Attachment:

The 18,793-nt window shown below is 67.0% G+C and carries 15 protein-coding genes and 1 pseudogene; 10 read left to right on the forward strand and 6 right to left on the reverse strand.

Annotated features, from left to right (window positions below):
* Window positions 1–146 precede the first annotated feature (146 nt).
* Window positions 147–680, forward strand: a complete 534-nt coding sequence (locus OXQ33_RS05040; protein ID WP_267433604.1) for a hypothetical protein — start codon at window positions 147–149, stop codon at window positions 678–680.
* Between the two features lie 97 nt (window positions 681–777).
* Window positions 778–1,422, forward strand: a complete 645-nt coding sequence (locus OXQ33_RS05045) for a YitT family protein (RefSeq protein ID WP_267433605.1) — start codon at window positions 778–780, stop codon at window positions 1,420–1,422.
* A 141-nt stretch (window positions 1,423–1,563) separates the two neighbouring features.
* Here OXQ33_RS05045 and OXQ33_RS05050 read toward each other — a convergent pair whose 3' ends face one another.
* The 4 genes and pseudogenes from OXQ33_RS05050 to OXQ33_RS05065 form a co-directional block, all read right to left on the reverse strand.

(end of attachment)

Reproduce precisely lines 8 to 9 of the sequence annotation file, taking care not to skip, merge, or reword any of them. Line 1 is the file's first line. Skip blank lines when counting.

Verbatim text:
* Here OXQ33_RS05045 and OXQ33_RS05050 read toward each other — a convergent pair whose 3' ends face one another.
* The 4 genes and pseudogenes from OXQ33_RS05050 to OXQ33_RS05065 form a co-directional block, all read right to left on the reverse strand.